The respondents also indicated the various traditional methods they have been using to avoid honey bee best & enemies. They apply ash & used engine oil on the hive stand to avoid ants; covering the hive stand with thorny plants & corrugated iron sheet was used to keep away monkey & honey badger from reaching the bee hive.
The study revealed that 92.5% of the respondents experienced the absconding of honey bee colony. Various causes of absconding were identified in the present study (Table 11). Accordingly pest & enemies (30.4%), destroying the nest during honey harvesting (30.4%), food shortage (20.3%), & unknown reason (18.9%) are the reasons for absconding as indicated by the respondents. The present study is in agreement with Chala et al.  who reported similar reason for absconding in Goma district. Similarly Kidane (2014) indicated that about 50% of the beekeepers reported having lost colonies as a result of absconding and migration in Godere district.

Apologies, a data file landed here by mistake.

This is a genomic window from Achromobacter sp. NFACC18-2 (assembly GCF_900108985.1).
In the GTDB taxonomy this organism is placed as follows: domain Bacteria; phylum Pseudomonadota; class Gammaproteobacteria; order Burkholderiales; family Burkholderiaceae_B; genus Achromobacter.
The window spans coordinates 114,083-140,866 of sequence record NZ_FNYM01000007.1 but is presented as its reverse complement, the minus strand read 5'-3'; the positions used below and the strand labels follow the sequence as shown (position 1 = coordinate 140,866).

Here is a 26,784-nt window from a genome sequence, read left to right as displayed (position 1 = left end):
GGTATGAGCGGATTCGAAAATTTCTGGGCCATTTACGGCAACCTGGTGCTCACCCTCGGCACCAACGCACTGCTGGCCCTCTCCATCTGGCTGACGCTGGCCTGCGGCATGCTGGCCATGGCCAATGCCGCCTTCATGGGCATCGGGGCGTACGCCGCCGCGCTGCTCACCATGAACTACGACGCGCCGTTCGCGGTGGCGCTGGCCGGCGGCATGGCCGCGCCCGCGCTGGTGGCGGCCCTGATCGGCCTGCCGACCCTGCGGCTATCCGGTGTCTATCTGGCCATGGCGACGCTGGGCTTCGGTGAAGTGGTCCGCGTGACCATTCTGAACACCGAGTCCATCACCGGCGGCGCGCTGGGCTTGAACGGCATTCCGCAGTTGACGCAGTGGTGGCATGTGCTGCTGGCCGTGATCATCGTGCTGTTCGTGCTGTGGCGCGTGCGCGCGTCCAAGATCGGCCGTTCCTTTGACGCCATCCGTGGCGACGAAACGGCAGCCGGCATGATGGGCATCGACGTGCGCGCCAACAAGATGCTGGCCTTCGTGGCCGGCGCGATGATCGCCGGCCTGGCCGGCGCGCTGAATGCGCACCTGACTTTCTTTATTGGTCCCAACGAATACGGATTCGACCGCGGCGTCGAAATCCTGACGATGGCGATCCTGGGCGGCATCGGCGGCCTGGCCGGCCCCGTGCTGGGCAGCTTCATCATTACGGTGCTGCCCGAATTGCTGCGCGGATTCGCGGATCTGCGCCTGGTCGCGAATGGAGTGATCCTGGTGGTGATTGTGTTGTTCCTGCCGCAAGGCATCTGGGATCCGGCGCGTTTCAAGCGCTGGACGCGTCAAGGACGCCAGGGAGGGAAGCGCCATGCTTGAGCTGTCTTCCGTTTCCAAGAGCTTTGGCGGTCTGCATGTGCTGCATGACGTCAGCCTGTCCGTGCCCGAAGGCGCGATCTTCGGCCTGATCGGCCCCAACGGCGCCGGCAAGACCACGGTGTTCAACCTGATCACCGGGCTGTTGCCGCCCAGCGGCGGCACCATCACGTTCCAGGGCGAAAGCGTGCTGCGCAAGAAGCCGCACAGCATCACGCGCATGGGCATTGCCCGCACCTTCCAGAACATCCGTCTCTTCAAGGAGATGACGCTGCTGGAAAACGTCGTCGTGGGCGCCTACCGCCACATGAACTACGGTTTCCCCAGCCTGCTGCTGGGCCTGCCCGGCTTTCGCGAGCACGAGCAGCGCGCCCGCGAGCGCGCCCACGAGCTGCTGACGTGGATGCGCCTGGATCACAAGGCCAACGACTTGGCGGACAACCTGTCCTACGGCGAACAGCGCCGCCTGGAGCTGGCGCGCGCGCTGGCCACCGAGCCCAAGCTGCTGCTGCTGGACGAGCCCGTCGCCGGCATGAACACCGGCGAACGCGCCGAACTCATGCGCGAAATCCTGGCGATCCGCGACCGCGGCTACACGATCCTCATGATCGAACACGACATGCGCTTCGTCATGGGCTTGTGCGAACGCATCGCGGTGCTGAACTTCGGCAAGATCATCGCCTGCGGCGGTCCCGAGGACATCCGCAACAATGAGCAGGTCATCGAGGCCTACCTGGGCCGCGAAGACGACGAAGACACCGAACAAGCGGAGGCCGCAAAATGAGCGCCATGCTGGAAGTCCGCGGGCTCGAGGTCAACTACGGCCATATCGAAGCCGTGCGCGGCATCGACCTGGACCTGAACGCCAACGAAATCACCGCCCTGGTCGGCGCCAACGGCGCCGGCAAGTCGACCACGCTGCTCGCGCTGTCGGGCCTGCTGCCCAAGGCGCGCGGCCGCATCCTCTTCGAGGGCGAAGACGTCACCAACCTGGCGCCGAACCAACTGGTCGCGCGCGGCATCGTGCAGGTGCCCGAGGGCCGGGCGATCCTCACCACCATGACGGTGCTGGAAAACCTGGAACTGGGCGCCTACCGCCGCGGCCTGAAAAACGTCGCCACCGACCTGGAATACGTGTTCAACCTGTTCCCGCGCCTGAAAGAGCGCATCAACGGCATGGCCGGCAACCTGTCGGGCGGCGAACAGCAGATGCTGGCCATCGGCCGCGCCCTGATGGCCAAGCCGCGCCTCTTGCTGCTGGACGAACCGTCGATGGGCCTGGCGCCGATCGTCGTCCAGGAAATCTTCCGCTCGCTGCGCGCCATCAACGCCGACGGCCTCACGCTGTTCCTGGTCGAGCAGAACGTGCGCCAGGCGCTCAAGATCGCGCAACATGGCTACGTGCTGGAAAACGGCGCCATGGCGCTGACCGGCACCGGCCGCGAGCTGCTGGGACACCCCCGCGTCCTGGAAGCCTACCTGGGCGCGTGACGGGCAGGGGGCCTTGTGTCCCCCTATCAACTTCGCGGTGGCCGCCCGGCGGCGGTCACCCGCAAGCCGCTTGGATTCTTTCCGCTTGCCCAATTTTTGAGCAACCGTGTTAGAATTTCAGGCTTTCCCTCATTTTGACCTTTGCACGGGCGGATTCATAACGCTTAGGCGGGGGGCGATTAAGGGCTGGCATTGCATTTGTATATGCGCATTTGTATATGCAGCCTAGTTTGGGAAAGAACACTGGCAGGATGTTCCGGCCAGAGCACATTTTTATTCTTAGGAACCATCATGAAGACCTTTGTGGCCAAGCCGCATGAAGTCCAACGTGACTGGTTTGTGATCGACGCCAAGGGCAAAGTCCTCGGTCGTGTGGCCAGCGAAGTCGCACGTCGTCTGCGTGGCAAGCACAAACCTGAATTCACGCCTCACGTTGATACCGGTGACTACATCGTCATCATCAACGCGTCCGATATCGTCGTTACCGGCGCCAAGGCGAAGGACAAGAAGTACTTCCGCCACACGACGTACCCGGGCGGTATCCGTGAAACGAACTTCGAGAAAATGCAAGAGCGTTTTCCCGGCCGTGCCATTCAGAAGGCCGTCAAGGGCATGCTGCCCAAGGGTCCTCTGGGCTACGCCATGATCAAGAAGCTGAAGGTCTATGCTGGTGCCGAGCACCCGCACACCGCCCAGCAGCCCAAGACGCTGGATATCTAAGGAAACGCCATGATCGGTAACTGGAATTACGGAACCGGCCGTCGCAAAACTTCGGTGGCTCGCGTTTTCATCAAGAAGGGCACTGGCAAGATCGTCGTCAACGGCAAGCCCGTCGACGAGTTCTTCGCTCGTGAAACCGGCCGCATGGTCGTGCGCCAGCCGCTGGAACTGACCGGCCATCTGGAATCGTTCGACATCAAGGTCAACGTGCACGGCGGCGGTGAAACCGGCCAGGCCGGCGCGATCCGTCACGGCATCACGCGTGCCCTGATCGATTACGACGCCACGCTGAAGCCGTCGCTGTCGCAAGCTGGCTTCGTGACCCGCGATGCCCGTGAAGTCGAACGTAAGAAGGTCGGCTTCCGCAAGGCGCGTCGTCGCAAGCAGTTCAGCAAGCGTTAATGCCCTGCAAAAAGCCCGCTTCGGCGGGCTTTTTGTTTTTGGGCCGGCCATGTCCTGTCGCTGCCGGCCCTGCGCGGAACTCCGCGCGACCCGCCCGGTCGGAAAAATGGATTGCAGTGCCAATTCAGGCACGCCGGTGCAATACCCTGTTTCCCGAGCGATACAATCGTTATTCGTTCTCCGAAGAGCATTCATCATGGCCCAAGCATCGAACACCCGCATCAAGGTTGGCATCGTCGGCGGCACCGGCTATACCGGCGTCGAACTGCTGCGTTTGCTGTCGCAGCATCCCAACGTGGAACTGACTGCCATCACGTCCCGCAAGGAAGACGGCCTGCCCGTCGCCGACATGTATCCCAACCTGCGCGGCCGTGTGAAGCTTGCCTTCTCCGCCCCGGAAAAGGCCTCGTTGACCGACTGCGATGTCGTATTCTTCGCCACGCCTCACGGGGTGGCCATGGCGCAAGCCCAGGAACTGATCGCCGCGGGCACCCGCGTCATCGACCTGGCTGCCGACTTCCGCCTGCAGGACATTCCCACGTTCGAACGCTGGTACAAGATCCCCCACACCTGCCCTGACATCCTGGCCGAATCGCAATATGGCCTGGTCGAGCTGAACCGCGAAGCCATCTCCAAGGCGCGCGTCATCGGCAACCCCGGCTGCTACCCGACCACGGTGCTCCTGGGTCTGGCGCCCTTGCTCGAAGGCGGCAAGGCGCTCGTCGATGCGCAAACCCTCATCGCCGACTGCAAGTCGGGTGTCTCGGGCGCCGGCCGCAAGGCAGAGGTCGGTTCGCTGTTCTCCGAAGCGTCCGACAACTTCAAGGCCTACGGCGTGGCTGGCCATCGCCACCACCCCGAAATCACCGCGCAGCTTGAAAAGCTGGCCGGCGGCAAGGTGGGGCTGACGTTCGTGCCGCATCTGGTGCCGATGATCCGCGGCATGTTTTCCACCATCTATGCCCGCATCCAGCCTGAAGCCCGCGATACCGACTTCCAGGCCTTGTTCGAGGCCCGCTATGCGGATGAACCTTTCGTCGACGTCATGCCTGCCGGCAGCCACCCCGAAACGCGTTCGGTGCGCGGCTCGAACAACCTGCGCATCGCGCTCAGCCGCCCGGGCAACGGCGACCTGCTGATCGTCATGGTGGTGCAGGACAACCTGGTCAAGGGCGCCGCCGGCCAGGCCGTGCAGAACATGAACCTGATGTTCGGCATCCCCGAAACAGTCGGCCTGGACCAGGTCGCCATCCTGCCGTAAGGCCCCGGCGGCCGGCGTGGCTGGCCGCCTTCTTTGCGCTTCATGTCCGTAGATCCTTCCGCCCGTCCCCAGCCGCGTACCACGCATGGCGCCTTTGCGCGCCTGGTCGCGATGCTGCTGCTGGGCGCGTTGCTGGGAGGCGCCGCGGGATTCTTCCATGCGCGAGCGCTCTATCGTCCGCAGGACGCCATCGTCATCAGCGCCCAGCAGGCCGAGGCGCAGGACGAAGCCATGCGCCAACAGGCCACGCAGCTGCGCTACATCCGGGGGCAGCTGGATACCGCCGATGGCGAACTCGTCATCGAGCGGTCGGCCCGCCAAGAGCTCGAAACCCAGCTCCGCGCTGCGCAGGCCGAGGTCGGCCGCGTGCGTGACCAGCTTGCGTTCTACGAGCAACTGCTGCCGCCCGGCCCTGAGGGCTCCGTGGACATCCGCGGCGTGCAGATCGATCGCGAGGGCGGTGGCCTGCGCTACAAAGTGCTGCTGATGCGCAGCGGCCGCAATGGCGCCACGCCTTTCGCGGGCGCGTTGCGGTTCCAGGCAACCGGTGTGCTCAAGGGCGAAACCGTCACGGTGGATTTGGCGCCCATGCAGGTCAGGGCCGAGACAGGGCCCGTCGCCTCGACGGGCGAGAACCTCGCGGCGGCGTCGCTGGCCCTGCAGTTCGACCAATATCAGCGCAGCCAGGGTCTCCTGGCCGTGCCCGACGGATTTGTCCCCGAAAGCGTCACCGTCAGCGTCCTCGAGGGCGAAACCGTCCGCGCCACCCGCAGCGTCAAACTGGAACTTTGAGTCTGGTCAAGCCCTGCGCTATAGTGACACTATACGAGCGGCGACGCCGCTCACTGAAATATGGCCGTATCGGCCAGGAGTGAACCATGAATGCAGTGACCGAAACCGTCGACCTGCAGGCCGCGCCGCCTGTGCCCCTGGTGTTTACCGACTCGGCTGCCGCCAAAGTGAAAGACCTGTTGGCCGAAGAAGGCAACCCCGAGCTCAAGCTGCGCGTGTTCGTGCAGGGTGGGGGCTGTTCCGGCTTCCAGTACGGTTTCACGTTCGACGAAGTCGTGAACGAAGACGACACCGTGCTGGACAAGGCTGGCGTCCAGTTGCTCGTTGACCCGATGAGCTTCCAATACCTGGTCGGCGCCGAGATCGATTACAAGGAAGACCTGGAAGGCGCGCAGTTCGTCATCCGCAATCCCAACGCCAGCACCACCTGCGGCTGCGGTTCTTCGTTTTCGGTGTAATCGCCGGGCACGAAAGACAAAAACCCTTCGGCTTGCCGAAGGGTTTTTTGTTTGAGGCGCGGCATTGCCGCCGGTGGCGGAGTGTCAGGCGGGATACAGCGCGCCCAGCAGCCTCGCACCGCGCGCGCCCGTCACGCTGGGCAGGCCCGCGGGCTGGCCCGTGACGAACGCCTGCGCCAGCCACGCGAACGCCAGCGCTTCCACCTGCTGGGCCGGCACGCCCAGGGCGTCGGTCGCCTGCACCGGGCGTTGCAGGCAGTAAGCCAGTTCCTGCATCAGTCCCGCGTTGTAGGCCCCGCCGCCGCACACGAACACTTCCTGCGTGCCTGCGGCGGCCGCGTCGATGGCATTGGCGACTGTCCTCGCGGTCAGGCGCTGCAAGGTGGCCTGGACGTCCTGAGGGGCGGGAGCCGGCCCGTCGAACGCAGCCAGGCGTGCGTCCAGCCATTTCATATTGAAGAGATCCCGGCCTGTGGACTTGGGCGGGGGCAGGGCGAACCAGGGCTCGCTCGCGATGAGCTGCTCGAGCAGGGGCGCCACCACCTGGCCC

Absconding refers to the sudden departure of the whole colony from a hive while migration is the seasonal movement of bees from one agro-ecology to another as a coping strategy. Shortage of bee forage causes the honeybee colony to migrate to areas where resources are available for their survival. Shortage of bee forage directly associated with off flowering period of major honeybee plants. The existence of honey bee pests and predators and off-flowering of honey bee plants ultimately resulted in frequent absconding of colonies and high migratory tendencies. During honey harvesting from traditional hives the beekeepers dismantle the hive, damage the brood, & abandon the colony results in the eventual absconding of the colony. This is in agreement with Shenkute et al.  who testified similar results in Keffa & Sheka zone.
Of the interviewed, 73.1% of the respondents stated improving the overall management (cleaning the apiary, feeding bees during dearth period, appropriate harvesting technique etc) as an approach to avoid absconding. On the other hand 26.9% of the respondents thought absconding was unavoidable and hence done nothing to stop it. These farmers believed that once the colony is disturbed for honey harvesting, it tends to abscond and never stay in the hive.